The Housing Design Standards for Accessibility and Inclusion equip designers, builders, and developers with guidelines and frameworks for disability-forward housing creation. It highlights cross-disability accessibility and design decisions that are anchored in inclusion. Each month we feature one of our partners and the Element they’re most excited about.
Graeme Erickson Joeck |Senior Consultant, Advocacy + Strategy | Independent Contractor
This month, we have the privilege of spotlighting our friend and collaborator, Graeme Joeck, an Advocacy and Strategy Consultant who has completed various projects with The Kelsey. His element of choice, Individual Roommate Selection, truly empowers residents when it comes to choosing their roommates. Graeme highlights his involvement in the LGBTQ+ Community and the notion of “chosen family” as the factors that influenced his selection. Your “chosen family” is usually made up of non-relatives who can provide the emotional intimacy and support needed to thrive. Graeme also loves the fact that the ultimate choice is given to the resident, “chosen family” or not.
Name of Element: Individual Roommate Selection (6.2)
Description: Residents have a choice about their individual apartment roommates.
Level 1 – (intermediate) A dedicated staff trained in inclusion, disability, supports, and services on staff to:
- Matching services can be provided but residents are given the ultimate choice
- Exceptions in shared/co-living where residents have individual bedroom/bathroom but share a common suite with other housemates
Design Category: Operations & Amenities
Impact Area(s): Mobility & Height; Hearing & Acoustics; Vision; Health & Wellness; Cognitive Access; Support Needs
Additional Benefit(s): Safety, Better Design
Why is this element important to you, personally or for the project?
Providing individuals an opportunity to personally select who they live with provides autonomy and community rarely found elsewhere in affordable housing, which can contribute positively to emotional well-being and community connectedness. Within the LGBTQ+ community, many of us relate to the concept of “chosen family,” meaning that non-relatives can often provide the essential support and emotional intimacy all people need to thrive. Individual Roommate Selection as a design standard lives at the joyful intersection between disability and queer visions for abundant and joyful housing.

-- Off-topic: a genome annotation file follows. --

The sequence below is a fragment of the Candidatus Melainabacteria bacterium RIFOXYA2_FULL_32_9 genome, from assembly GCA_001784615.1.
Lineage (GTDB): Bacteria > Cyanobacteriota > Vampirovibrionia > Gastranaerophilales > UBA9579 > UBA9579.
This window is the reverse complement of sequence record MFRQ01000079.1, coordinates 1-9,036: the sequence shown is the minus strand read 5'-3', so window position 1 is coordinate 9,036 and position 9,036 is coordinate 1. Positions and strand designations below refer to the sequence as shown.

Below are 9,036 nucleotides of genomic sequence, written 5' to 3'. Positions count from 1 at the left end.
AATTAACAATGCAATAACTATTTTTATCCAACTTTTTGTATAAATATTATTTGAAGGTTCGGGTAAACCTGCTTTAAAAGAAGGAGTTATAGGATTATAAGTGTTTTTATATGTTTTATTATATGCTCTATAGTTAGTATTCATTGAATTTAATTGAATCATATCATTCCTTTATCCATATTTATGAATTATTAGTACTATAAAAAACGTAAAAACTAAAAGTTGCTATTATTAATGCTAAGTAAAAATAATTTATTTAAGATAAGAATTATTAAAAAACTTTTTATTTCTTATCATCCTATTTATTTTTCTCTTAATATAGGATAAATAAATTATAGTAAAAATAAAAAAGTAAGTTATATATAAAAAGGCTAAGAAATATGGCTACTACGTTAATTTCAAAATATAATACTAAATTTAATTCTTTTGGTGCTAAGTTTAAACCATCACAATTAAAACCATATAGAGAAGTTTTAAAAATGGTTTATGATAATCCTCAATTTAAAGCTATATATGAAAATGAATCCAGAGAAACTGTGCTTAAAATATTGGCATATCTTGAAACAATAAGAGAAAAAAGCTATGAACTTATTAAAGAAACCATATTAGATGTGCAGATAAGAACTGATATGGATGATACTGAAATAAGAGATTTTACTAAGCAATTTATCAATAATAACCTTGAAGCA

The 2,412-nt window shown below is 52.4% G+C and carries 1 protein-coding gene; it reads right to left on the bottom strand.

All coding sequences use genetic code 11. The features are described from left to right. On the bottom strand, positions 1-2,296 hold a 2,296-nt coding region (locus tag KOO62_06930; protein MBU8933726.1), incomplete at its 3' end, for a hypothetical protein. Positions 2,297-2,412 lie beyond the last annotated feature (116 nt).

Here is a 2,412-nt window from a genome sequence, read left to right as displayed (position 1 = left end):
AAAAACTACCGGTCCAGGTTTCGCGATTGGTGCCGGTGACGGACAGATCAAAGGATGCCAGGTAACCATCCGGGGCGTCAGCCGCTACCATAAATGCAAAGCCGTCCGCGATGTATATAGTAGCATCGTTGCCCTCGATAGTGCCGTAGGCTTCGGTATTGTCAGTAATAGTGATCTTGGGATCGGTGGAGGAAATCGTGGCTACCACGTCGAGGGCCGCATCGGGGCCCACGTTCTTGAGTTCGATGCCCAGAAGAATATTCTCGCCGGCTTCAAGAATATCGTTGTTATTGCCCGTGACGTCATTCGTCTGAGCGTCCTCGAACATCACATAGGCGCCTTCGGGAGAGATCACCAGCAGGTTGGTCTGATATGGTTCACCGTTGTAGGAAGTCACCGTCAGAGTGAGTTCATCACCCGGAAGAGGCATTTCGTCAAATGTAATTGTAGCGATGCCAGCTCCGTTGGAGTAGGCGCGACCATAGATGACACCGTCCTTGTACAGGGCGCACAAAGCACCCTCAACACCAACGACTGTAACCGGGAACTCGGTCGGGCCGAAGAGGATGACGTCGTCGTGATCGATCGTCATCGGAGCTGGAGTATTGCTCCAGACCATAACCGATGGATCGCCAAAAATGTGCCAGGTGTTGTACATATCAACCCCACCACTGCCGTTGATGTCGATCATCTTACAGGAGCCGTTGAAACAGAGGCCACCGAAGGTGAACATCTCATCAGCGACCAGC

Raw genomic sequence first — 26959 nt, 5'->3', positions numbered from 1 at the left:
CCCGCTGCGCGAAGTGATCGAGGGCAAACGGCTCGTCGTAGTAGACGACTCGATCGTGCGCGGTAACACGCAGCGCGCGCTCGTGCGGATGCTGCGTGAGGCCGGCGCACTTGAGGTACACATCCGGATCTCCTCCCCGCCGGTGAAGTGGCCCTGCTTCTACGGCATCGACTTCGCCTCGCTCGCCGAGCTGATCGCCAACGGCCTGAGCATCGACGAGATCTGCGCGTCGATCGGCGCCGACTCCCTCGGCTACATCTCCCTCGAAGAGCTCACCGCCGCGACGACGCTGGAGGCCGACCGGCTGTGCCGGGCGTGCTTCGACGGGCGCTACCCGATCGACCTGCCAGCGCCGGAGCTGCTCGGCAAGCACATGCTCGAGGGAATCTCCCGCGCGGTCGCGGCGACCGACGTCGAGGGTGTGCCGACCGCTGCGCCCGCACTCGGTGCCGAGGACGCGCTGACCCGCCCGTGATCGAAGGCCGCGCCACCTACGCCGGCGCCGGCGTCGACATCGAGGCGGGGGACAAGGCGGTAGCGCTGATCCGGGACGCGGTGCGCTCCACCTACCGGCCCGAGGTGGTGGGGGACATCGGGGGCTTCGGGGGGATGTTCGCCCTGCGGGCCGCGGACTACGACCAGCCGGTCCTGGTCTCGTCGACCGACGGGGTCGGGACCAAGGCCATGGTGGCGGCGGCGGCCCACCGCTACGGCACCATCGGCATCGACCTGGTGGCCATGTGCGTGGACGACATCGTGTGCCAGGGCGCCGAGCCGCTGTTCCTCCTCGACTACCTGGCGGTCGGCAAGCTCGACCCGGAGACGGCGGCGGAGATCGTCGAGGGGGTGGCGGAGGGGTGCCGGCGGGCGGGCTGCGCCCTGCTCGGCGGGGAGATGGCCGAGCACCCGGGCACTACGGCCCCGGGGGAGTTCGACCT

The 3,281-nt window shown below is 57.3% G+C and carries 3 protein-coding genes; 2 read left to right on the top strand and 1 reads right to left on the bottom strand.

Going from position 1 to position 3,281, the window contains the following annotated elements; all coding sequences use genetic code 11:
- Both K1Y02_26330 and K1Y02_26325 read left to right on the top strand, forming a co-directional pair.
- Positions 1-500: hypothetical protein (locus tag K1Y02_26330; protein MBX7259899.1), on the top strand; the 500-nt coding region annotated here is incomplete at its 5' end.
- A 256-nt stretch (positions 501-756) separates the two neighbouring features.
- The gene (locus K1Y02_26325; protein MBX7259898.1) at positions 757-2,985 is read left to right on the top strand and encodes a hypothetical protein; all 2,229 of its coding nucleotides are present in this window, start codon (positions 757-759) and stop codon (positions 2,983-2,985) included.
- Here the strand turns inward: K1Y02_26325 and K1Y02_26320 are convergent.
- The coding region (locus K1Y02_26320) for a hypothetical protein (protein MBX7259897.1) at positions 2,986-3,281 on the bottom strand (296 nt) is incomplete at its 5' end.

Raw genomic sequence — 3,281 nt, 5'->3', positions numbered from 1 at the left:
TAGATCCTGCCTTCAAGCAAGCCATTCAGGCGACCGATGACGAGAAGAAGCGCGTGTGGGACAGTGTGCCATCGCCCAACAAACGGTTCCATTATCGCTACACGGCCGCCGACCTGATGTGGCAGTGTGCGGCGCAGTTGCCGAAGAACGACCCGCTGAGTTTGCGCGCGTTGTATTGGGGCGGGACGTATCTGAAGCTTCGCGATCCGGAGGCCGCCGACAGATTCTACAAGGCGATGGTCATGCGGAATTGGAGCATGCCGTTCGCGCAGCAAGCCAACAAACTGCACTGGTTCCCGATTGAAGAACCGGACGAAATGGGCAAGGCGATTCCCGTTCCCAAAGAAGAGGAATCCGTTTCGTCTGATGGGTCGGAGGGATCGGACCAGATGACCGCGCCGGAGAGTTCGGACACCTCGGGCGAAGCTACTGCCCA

How would you explain this element to a 2nd grader?
Oftentimes people who need help with their housing don’t get to choose who lives with them, but all people are happier when they get to keep the people they love close by. That’s why this idea helps everyone live healthy lives.
How did this accessibility element change (for the better) the overall project (optional)?
I imagine a housing project that prioritizes community connectedness, through roommate selection and other means, as an environment that thrives over the long haul. The more we get to self-select and include our diverse communities into our housing options, the healthier and happier our lives will be.
What recommendations would you make to someone designing a disability-forward housing project (related to the design standards)?
Listen to the people! Organizations like The Kelsey, who blend community building with federal advocacy, deliberately create spaces where all voices can be heard and addressed. The existence of The Kelsey will ensure that when you design for people on the margins, you design in ways that benefit everyone.